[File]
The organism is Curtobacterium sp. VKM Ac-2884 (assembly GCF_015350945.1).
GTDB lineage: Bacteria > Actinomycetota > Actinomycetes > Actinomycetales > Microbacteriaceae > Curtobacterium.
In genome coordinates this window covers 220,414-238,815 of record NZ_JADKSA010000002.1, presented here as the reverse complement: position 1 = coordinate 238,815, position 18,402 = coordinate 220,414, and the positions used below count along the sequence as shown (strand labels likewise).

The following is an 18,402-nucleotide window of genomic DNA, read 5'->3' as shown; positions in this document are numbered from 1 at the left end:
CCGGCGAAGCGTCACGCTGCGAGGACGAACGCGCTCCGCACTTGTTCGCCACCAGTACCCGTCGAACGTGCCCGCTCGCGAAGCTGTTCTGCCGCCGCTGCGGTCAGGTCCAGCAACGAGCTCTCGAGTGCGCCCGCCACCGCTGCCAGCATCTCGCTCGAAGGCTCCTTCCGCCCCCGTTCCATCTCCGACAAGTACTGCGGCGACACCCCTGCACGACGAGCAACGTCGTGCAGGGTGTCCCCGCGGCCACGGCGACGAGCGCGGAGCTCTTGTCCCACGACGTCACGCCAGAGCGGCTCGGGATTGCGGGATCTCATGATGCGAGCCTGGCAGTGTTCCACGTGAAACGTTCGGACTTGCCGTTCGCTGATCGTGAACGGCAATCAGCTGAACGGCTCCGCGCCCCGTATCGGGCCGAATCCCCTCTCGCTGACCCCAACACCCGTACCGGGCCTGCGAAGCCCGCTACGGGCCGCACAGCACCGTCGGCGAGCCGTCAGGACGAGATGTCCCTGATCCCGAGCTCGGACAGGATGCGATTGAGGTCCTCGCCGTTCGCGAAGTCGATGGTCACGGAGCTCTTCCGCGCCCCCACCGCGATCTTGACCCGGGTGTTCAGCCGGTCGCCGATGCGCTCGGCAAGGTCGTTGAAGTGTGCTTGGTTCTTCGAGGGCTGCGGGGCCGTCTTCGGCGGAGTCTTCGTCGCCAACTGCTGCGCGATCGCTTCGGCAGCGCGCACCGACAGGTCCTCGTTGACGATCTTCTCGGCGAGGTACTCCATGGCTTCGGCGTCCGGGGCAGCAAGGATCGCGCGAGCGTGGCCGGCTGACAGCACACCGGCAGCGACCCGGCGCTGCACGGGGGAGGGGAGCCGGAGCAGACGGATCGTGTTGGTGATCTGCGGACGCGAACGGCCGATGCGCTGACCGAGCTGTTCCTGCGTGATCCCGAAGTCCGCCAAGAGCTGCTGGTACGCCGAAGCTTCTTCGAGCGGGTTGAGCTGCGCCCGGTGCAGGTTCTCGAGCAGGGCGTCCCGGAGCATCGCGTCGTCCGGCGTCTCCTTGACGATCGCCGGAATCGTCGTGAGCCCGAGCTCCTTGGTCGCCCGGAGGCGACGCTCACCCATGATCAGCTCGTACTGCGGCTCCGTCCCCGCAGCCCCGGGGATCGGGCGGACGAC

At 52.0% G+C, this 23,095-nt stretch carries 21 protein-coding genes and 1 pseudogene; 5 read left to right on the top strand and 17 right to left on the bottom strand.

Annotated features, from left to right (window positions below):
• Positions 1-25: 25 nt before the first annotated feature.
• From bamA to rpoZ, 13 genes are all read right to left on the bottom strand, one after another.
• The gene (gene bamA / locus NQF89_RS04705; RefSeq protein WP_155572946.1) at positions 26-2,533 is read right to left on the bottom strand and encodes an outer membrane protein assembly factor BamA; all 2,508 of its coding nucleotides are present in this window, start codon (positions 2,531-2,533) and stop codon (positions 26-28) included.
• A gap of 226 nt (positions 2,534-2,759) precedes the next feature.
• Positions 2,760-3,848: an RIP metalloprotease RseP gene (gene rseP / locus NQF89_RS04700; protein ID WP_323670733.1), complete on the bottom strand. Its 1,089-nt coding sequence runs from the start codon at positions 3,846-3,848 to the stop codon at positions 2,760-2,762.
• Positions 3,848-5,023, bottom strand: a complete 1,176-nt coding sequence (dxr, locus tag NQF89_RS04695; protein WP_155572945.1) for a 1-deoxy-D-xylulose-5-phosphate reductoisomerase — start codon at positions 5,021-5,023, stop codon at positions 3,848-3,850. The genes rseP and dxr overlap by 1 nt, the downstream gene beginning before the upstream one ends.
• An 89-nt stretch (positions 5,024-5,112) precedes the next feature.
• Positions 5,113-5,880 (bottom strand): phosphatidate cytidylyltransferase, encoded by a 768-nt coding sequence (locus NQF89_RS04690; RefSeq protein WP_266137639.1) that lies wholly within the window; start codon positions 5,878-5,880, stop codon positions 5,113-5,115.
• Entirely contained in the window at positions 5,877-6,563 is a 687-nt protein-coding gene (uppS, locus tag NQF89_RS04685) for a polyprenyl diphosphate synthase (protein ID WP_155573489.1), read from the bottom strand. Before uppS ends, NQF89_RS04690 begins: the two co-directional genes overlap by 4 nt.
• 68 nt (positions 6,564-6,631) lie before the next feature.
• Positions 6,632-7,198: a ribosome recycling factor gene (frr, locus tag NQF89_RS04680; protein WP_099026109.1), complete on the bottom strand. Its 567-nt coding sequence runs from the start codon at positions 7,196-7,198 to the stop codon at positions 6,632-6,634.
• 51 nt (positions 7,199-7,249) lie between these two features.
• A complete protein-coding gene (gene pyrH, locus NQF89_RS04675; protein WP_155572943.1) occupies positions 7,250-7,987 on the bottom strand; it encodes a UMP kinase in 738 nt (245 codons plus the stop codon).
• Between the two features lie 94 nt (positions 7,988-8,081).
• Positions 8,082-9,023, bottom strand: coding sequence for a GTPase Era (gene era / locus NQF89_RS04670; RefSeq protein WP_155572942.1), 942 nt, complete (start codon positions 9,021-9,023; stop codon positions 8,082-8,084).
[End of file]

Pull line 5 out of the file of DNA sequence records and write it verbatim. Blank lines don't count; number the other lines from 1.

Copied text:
CCGGCGAAGCGTCACGCTGCGAGGACGAACGCGCTCCGCACTTGTTCGCCACCAGTACCCGTCGAACGTGCCCGCTCGCGAAGCTGTTCTGCCGCCGCTGCGGTCAGGTCCAGCAACGAGCTCTCGAGTGCGCCCGCCACCGCTGCCAGCATCTCGCTCGAAGGCTCCTTCCGCCCCCGTTCCATCTCCGACAAGTACTGCGGCGACACCCCTGCACGACGAGCAACGTCGTGCAGGGTGTCCCCGCGGCCACGGCGACGAGCGCGGAGCTCTTGTCCCACGACGTCACGCCAGAGCGGCTCGGGATTGCGGGATCTCATGATGCGAGCCTGGCAGTGTTCCACGTGAAACGTTCGGACTTGCCGTTCGCTGATCGTGAACGGCAATCAGCTGAACGGCTCCGCGCCCCGTATCGGGCCGAATCCCCTCTCGCTGACCCCAACACCCGTACCGGGCCTGCGAAGCCCGCTACGGGCCGCACAGCACCGTCGGCGAGCCGTCAGGACGAGATGTCCCTGATCCCGAGCTCGGACAGGATGCGATTGAGGTCCTCGCCGTTCGCGAAGTCGATGGTCACGGAGCTCTTCCGCGCCCCCACCGCGATCTTGACCCGGGTGTTCAGCCGGTCGCCGATGCGCTCGGCAAGGTCGTTGAAGTGTGCTTGGTTCTTCGAGGGCTGCGGGGCCGTCTTCGGCGGAGTCTTCGTCGCCAACTGCTGCGCGATCGCTTCGGCAGCGCGCACCGACAGGTCCTCGTTGACGATCTTCTCGGCGAGGTACTCCATGGCTTCGGCGTCCGGGGCAGCAAGGATCGCGCGAGCGTGGCCGGCTGACAGCACACCGGCAGCGACCCGGCGCTGCACGGGGGAGGGGAGCCGGAGCAGACGGATCGTGTTGGTGATCTGCGGACGCGAACGGCCGATGCGCTGACCGAGCTGTTCCTGCGTGATCCCGAAGTCCGCCAAGAGCTGCTGGTACGCCGAAGCTTCTTCGAGCGGGTTGAGCTGCGCCCGGTGCAGGTTCTCGAGCAGGGCGTCCCGGAGCATCGCGTCGTCCGGCGTCTCCTTGACGATCGCCGGAATCGTCGTGAGCCCGAGCTCCTTGGTCGCCCGGAGGCGACGCTCACCCATGATCAGCTCGTACTGCGGCTCCGTCCCCGCAGCCCCGGGGATCGGGCGGACGAC